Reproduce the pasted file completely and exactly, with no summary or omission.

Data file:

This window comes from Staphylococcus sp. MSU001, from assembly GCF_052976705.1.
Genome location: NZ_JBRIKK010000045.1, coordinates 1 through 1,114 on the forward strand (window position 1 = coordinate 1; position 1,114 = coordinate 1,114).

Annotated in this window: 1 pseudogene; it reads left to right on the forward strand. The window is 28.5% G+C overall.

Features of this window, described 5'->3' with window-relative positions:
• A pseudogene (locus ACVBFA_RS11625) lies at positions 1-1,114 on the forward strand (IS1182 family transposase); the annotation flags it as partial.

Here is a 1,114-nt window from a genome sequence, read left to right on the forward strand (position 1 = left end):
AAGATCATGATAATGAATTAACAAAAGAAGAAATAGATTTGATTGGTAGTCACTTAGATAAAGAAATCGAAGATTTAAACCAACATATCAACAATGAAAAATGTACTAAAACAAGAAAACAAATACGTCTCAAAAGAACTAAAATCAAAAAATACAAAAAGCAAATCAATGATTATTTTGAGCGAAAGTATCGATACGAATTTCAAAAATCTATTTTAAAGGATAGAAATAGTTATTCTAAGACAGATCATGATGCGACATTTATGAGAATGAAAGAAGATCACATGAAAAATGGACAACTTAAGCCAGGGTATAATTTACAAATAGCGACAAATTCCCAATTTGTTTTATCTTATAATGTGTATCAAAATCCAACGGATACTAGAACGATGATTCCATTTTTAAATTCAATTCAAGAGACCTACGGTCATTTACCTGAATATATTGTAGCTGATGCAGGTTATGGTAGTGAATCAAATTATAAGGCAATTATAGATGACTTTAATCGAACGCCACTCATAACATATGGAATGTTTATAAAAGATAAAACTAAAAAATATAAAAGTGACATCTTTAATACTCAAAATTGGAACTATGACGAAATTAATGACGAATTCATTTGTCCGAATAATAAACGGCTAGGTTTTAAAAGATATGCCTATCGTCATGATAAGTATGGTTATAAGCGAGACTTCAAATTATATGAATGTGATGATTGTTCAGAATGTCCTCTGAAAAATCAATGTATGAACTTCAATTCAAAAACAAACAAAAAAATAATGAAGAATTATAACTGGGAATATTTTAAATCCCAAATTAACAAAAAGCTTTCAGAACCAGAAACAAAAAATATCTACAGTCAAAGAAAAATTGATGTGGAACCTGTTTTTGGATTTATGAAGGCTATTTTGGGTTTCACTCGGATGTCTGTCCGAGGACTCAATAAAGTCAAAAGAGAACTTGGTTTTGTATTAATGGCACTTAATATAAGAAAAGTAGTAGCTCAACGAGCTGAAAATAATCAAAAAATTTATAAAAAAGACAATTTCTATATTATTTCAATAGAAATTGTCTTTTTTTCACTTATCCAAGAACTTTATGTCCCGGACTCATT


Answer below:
This window comes from Staphylococcus sp. MSU001, from assembly GCF_052976705.1.
Genome location: NZ_JBRIKK010000045.1, coordinates 1 through 1,114 on the forward strand (window position 1 = coordinate 1; position 1,114 = coordinate 1,114).

Annotated in this window: 1 pseudogene; it reads left to right on the forward strand. The window is 28.5% G+C overall.

Features of this window, described 5'->3' with window-relative positions:
• A pseudogene (locus ACVBFA_RS11625) lies at positions 1-1,114 on the forward strand (IS1182 family transposase); the annotation flags it as partial.

Here is a 1,114-nt window from a genome sequence, read left to right on the forward strand (position 1 = left end):
AAGATCATGATAATGAATTAACAAAAGAAGAAATAGATTTGATTGGTAGTCACTTAGATAAAGAAATCGAAGATTTAAACCAACATATCAACAATGAAAAATGTACTAAAACAAGAAAACAAATACGTCTCAAAAGAACTAAAATCAAAAAATACAAAAAGCAAATCAATGATTATTTTGAGCGAAAGTATCGATACGAATTTCAAAAATCTATTTTAAAGGATAGAAATAGTTATTCTAAGACAGATCATGATGCGACATTTATGAGAATGAAAGAAGATCACATGAAAAATGGACAACTTAAGCCAGGGTATAATTTACAAATAGCGACAAATTCCCAATTTGTTTTATCTTATAATGTGTATCAAAATCCAACGGATACTAGAACGATGATTCCATTTTTAAATTCAATTCAAGAGACCTACGGTCATTTACCTGAATATATTGTAGCTGATGCAGGTTATGGTAGTGAATCAAATTATAAGGCAATTATAGATGACTTTAATCGAACGCCACTCATAACATATGGAATGTTTATAAAAGATAAAACTAAAAAATATAAAAGTGACATCTTTAATACTCAAAATTGGAACTATGACGAAATTAATGACGAATTCATTTGTCCGAATAATAAACGGCTAGGTTTTAAAAGATATGCCTATCGTCATGATAAGTATGGTTATAAGCGAGACTTCAAATTATATGAATGTGATGATTGTTCAGAATGTCCTCTGAAAAATCAATGTATGAACTTCAATTCAAAAACAAACAAAAAAATAATGAAGAATTATAACTGGGAATATTTTAAATCCCAAATTAACAAAAAGCTTTCAGAACCAGAAACAAAAAATATCTACAGTCAAAGAAAAATTGATGTGGAACCTGTTTTTGGATTTATGAAGGCTATTTTGGGTTTCACTCGGATGTCTGTCCGAGGACTCAATAAAGTCAAAAGAGAACTTGGTTTTGTATTAATGGCACTTAATATAAGAAAAGTAGTAGCTCAACGAGCTGAAAATAATCAAAAAATTTATAAAAAAGACAATTTCTATATTATTTCAATAGAAATTGTCTTTTTTTCACTTATCCAAGAACTTTATGTCCCGGACTCATT